Choose a House and Get the Disclosure

When you've found a house you want to buy, you'll ask the seller for a Seller's Disclosure report.  This is a form that a seller must give a buyer, which details all physical problems and defects that the seller is aware of.  This is like the car lemon law, but for houses. It's a big crime for sellers to fail to disclose any problems they're aware of.  Note, however, that it's no crime if the seller doesn't report a problem on the form simply because (s)he wasn't aware of it.  (Note: All this refers to the law in Texas; I assume it's the same in other states, but I don't know for sure.)

Besides the disclosure, if the home was built before 1980 then the seller must also give the buyer a federally-approved pamphlet about lead hazards in building materials. The seller's disclosure will list any lead paint or other lead items that the seller is aware of.

If the items on the Seller's Disclosure seem major, you can try to negotiate to have the seller fix them or to lower the price.  Or, the price may have already been set low to take into account any problems with the house.

While the disclosure provides you some protection, notice the big loophole: The seller doesn't have to report any problem that (s)he's unaware of.  If you buy the house and discover a problem, how can you tell whether the owner knew about it?  And even if you're sure the owner knew about it and neglected to put it on the disclosure, could you prove so in court?  And if you think your case is strong and you could prove so, would you be willing to actually file a lawsuit, and would you have the money to do so?  The moral here is that while the disclosure gives you some protection, don't make the mistake of thinking that it provides you with ironclad, 100% protection against undisclosed problems with the house.  For better information about problems with the house, you'll hire a professional inspector to check out the house and provide you with a detailed, written report about any problems they find.  We'll cover that a few steps from now.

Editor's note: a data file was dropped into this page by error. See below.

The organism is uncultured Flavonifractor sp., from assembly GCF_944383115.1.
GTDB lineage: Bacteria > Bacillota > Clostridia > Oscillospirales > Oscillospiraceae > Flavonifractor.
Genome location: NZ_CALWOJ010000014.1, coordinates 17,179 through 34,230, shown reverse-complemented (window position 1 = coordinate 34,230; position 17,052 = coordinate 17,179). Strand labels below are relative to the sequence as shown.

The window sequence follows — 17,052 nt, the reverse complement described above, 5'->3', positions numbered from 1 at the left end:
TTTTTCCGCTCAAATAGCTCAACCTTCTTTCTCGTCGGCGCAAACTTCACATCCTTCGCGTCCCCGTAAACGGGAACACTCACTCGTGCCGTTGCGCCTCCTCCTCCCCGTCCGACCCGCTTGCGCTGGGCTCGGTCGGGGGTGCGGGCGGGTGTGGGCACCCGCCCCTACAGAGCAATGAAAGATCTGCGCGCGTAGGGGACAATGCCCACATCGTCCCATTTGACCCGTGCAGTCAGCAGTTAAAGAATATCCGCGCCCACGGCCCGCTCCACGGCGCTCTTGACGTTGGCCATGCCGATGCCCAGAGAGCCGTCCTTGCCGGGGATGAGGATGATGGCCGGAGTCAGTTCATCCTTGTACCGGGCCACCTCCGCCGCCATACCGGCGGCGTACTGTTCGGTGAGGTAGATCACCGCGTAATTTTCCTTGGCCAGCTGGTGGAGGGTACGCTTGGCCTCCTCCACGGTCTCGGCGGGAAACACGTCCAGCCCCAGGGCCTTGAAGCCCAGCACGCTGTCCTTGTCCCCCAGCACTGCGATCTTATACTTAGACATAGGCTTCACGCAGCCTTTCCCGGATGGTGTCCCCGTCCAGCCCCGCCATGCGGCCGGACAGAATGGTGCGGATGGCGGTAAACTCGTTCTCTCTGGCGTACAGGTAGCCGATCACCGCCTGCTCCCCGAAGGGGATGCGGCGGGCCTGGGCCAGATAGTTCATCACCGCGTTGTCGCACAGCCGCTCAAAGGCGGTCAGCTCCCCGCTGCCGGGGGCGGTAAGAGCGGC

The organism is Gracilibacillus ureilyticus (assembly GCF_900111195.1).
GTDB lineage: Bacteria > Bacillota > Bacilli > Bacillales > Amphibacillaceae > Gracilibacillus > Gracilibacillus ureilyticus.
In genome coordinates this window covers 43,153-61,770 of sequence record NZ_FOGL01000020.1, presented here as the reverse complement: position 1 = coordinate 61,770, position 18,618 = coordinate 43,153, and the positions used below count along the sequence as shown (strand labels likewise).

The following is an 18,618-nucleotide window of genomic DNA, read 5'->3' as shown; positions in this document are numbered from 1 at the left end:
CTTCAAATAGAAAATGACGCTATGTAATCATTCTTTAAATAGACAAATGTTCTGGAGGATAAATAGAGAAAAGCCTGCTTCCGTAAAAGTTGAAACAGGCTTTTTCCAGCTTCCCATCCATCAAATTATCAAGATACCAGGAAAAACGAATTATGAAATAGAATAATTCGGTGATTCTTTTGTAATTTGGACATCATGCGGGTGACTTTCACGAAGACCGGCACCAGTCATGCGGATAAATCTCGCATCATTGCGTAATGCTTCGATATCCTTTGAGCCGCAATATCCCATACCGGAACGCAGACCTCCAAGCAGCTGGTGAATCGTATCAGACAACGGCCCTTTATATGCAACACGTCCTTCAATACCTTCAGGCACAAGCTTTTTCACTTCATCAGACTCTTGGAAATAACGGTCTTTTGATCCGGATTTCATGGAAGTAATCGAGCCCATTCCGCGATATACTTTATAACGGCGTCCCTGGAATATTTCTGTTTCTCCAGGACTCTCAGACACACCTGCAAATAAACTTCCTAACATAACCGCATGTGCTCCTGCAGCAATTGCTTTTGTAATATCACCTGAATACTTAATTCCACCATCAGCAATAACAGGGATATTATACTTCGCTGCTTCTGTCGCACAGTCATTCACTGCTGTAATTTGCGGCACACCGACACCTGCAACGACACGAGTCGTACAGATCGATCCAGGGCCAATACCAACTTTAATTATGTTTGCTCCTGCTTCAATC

If you think the price is too high given any problems listed on the disclosure, or if the seller won't make repairs and you're unwilling to do them yourself, then you'll have to start over with another house.  Otherwise, if the Seller's Disclosure didn't scare you off, then you'll proceed to signing the contract....


Amount spent so far.   Red items apply towards the purchase. Amounts are typical, not exact.


Credit Check

To the Lender



If you liked this site then you might like some of my other sites:

How to Find Cheap Airfare     How to Save Electricity     Slot machines demystified

Entire site ©1999-2023 Michael Bluejay Inc. • All information is "use at your own risk"   Contact